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An Assessment of the SBIR Program at the Department of Defense
its office; each major Navy component (such as NAVSEA or NAVAIR) controls its own SBIR program budget, and so on, down to the laboratory level.
At the service or agency level, there is an SBIR program manager and perhaps a program office, which includes contract staff support, as well as a budget that covers travel expenses. Within the larger components there are SBIR managers (and offices in some cases) at lower level commands and development agencies. Some positions are full time; other SBIR managers have additional duties as well.
At the project level, there are large numbers of technical monitors (TPOCs), who work part time on one or more SBIR projects. Their salary and travel are not specifically associated with SBIR in the components. Similarly, no separate budgets exist to support the contracting officers and legal support necessary for the operation of the SBIR program.
At the DoD level, the DoD SADBU controls the budget for that office. Similarly the DDR&E controls its budget. Neither of these SBIR-associated offices allocates or controls the SBIR administrative budget of any component.
Even if line item amounts were available for contract, legal, audit and finance support, these budgets would likely not include salaries, travel, and other expenses for the hundreds of technical monitors throughout DoD, who may spend five to fifty days a year writing topics, reviewing SBIR proposals, or monitoring SBIR awards as the Contracting Officer’s Technical Representative (COTR). Imputations of the costs incurred by these activities are possible, but have not been done. Thus, no estimate of the cost to DoD of managing its SBIR program currently exists.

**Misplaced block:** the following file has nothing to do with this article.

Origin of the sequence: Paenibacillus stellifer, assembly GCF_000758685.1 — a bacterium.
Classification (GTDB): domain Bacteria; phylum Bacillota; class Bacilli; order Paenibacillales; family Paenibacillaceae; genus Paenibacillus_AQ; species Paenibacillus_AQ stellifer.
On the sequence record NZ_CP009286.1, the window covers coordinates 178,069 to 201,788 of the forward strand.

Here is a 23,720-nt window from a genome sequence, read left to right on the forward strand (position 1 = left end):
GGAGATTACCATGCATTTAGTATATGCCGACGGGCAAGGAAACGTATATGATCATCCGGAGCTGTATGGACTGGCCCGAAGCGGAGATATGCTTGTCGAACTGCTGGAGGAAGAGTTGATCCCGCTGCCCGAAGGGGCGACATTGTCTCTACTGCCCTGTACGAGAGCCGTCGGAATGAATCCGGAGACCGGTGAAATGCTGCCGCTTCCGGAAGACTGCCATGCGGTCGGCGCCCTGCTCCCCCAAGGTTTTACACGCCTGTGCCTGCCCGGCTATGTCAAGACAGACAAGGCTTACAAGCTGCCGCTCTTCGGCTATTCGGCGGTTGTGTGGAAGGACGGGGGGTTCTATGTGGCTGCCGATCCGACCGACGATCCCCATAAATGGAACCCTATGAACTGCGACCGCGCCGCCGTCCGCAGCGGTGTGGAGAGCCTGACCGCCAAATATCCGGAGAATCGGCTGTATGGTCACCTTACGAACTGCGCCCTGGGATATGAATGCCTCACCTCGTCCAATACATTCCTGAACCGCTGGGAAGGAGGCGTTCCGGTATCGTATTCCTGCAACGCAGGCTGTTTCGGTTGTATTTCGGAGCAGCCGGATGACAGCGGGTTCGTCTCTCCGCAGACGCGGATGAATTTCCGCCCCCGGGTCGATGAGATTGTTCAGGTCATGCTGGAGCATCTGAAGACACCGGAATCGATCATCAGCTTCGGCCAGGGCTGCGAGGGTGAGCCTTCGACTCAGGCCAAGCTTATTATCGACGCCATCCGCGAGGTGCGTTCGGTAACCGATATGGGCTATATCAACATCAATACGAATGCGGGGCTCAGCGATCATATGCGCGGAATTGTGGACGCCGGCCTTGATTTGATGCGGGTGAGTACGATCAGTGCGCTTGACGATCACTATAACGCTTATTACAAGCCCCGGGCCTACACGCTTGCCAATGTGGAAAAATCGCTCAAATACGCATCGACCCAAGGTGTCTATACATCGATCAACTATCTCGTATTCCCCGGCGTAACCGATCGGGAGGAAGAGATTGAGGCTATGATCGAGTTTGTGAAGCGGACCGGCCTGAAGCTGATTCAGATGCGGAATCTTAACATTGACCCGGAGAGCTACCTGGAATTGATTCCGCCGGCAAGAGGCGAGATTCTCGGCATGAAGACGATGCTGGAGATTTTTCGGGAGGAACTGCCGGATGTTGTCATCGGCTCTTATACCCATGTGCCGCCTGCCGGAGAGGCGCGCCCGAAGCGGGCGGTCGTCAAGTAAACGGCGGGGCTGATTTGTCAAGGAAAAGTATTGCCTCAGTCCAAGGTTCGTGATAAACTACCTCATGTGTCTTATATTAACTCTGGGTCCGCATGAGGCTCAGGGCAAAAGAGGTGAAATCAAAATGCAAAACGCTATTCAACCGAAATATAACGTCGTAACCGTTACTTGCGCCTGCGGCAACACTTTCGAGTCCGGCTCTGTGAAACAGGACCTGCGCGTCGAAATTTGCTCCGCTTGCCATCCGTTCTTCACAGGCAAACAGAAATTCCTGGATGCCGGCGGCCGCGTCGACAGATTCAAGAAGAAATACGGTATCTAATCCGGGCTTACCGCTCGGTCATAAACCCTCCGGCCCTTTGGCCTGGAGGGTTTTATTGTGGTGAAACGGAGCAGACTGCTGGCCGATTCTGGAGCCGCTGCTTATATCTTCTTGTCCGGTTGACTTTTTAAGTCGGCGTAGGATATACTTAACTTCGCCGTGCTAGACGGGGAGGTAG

Yet while precise budgeting is not possible under the current organization and financial architecture, it is clear that some agencies provide substantially more administrative funding than others.27 The Navy’s SBIR program in particular has been funded at a level of approximately $20 million.28 This has allowed the Navy SBIR program to innovate in important ways—via the TAP program, for example, and also through enhanced evaluation and assessment efforts. This level of agency commitment is not matched at other agencies, where significantly less administrative funding is available.
Both for purposes of evaluation and management, it is important to better understand the program’s operations and the impact of various procedures of program innovation. To do so, more management and evaluation resources are required, as the Navy has demonstrated. Given the substantial size of the current SBIR program at Defense, additional management funds would seem to be warranted and are likely to be cost effective.
It should, however, be noted that close comparisons are not self-evident, because each DoD agency funds its administrative work differently, especially in the SBIR program where so many other functions (TPOCs, administrators , topic reviewers, proposal reviewers) work on SBIR and other projects without being attached to any SBIR line item.
John Williams, Navy SBIR Program Manager, Private communication.